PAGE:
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Barbera wrote that Debbie Reynolds called him and said that she was willing to join the project even without being paid.
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The film was released to theaters on March 1, 1973, by Paramount Pictures in the United States. It had a limited release on February 22, 1973, in New York City, and also released in West Germany on March 30, 1973, as well as August 11 in Sweden, August 25 in Japan, and September 4, 1981, in Australia.
The film was first released on VHS in 1979, followed by three more releases in 1988, 1993, and 1996. It made its DVD debut in 2001. A second DVD release of the film was released in 2006.
Charlotte's Web received generally positive reviews. Review aggregation site Rotten Tomatoes reported that it has a 76% approval rating based on 21 reviews, with an average score of 6.6/10. Craig Butler of All-Movie Guide criticized the animation and the musical score, but called it a faithful adaptation, noting that "no attempt has been made to soften the existential sadness at the story's core". Dan Jardine criticized the songs and the "Saturday morning cartoon quality" of the animation, but also says that Hamner "retains just enough of White’s elegant prose in the dialogue and narration to keep the film from being simply a painfully well-intended experiment." Christopher Null of Filmcritic.com stated that the animation is sometimes "downright bad", but that White's classic fable needs little to make it come to life. TV Guide reviewed the film with generally positive remarks, stating that "The voices of Reynolds, Lynde, Gibson, and all the rest are perfectly cast, and the songs by the Sherman brothers are solid, although none of them became hits like those they wrote for such Disney movies as MARY POPPINS." When it was reissued on DVD it was awarded an Oppenheim Toy Portfolio Gold Award.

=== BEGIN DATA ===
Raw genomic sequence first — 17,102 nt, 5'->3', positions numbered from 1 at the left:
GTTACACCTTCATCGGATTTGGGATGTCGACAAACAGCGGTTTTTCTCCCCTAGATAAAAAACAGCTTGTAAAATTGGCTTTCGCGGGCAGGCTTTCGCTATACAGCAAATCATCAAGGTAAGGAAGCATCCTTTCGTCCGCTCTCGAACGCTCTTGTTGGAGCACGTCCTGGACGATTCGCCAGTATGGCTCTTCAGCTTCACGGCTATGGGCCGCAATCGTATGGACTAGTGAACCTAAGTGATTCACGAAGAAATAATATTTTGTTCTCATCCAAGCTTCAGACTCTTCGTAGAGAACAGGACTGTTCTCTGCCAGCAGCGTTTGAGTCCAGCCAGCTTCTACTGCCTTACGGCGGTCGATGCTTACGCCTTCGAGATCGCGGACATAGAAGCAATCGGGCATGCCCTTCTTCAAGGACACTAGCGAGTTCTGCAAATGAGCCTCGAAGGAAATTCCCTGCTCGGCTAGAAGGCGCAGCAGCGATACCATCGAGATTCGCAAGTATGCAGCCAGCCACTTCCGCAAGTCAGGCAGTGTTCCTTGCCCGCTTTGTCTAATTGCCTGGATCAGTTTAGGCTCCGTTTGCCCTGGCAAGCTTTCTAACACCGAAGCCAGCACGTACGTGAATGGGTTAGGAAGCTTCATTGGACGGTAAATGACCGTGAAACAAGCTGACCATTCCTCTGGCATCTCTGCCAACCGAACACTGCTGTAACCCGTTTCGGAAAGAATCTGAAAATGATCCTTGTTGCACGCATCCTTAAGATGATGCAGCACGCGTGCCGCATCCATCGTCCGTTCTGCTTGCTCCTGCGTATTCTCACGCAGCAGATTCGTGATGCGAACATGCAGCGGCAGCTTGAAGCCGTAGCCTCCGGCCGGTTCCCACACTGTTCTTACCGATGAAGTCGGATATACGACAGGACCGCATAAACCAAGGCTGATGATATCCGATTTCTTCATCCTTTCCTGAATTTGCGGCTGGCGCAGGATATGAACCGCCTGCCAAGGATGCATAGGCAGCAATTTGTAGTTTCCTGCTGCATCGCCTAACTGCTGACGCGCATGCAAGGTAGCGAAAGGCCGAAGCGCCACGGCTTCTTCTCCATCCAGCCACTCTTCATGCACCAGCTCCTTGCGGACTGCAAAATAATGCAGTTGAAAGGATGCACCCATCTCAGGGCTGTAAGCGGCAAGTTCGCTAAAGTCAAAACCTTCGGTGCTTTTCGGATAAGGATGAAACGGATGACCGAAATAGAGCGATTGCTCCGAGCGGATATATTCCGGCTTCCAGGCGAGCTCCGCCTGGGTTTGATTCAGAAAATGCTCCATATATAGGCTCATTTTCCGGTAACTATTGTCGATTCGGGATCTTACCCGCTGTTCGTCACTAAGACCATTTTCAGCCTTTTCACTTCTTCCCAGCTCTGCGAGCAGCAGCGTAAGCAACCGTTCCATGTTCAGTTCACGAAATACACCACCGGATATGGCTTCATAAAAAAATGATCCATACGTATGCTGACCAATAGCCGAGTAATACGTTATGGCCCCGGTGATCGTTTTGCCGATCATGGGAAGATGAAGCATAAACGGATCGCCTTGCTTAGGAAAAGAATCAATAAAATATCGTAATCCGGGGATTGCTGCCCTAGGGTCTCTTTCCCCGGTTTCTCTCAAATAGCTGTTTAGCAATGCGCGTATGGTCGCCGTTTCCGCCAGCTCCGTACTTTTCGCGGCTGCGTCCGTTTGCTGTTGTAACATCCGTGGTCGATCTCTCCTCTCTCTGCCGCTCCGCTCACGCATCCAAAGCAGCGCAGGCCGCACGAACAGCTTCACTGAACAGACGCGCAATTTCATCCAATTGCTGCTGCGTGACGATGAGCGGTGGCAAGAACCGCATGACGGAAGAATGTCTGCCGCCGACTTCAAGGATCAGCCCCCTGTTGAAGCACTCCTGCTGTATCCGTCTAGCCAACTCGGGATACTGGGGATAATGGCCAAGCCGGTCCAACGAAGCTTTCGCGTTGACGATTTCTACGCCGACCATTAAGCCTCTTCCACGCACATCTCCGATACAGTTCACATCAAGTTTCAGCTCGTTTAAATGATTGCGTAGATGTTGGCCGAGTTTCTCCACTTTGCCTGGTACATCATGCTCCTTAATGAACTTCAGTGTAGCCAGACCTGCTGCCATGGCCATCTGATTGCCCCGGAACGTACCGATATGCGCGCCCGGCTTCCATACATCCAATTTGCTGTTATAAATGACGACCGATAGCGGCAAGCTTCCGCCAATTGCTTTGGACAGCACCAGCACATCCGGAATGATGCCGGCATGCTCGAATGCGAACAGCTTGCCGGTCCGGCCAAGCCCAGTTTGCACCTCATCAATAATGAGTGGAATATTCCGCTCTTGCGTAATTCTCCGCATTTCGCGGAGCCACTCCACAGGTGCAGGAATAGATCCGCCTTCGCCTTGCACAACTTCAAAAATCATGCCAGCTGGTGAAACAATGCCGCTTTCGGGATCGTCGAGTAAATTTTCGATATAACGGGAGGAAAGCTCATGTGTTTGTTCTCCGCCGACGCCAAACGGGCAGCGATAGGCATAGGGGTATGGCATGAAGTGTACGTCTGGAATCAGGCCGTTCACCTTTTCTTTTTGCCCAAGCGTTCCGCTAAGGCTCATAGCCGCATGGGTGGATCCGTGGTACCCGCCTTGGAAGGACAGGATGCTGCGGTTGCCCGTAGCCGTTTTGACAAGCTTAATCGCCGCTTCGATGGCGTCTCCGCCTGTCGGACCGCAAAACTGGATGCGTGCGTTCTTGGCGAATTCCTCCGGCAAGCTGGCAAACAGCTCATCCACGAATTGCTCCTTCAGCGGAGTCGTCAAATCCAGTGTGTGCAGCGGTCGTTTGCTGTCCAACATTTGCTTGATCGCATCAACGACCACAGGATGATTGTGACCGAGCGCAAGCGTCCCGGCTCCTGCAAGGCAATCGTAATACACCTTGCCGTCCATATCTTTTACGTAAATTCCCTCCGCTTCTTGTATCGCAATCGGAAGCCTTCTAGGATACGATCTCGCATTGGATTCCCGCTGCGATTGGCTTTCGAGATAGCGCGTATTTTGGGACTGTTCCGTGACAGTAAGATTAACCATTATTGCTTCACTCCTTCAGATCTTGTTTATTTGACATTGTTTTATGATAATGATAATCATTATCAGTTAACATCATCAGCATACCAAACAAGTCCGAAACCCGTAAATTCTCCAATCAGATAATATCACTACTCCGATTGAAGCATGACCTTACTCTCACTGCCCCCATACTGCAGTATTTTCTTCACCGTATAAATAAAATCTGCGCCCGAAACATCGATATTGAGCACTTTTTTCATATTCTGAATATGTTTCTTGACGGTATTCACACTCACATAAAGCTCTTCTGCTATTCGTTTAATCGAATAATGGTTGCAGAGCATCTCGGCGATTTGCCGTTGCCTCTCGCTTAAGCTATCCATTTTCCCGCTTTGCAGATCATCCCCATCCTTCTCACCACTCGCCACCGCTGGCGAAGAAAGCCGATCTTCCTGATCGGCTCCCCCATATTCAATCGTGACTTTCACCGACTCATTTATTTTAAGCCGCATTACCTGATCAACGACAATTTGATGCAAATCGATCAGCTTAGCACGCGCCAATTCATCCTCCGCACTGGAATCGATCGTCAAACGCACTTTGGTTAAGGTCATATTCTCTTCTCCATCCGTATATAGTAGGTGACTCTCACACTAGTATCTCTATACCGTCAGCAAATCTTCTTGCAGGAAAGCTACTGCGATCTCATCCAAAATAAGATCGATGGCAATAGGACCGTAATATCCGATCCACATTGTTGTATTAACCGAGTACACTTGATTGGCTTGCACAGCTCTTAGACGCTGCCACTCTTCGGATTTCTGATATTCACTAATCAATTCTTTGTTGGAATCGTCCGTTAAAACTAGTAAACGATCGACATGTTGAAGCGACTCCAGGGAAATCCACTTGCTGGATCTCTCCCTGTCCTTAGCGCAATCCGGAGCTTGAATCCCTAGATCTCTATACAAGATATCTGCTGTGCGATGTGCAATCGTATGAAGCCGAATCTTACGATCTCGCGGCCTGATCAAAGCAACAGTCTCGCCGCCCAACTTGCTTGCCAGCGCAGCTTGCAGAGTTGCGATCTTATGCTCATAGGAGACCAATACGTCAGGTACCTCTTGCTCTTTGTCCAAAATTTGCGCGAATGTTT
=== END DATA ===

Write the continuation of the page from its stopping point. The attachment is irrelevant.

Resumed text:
The film is recognized by American Film Institute in these lists:
According to Gene Deitch, White wrote the following words in a 1977 letter, "We have never ceased to regret that your version of 'Charlotte's Web' never got made. The Hanna-Barbera version has never pleased either of us ... a travesty ..." White himself wrote of the film, "The story is interrupted every few minutes so that somebody can sing a jolly song. I don't care much for jolly songs. The Blue Hill Fair, which I tried to report faithfully in the book, has become a Disney World, with 76 trombones. But that's what you get for getting embroiled in Hollywood." White had previously turned down Disney when they offered to make a film based on his book. According to the film's writer, Earl Hamner Jr., White — who sometimes offered advice and suggestions to the filmmakers — would have preferred the music of Mozart in the film, rather than the music of the Sherman Brothers.
A direct-to-video sequel titled Charlotte's Web 2: Wilbur's Great Adventure was released in 2003. The sequel centers on Wilbur's relationship with a lonely lamb named Cardigan and also shows Charlotte's children as adolescents. Reviews for the sequel were generally unfavorable, with critics panning its animation and plot.
"Zuckerman's Famous Pig" is the title that saves Wilbur from being slaughtered in the story. It is the theme of the finale song in the film. It was written by the Sherman Brothers and arranged as a barbershop quartet by Irwin Kostal , in keeping with the time and place of the story. It was covered by the Brady Kids and was chosen for release on their first single taken from The Brady Bunch Phonographic Album by producer Jackie Mills.
In March 2018 the Original Cast Soundtrack was released on CD by the Varese Sarabande record label. This is the first time the soundtrack had enjoyed any re-release (digitally or otherwise) since its original pressing.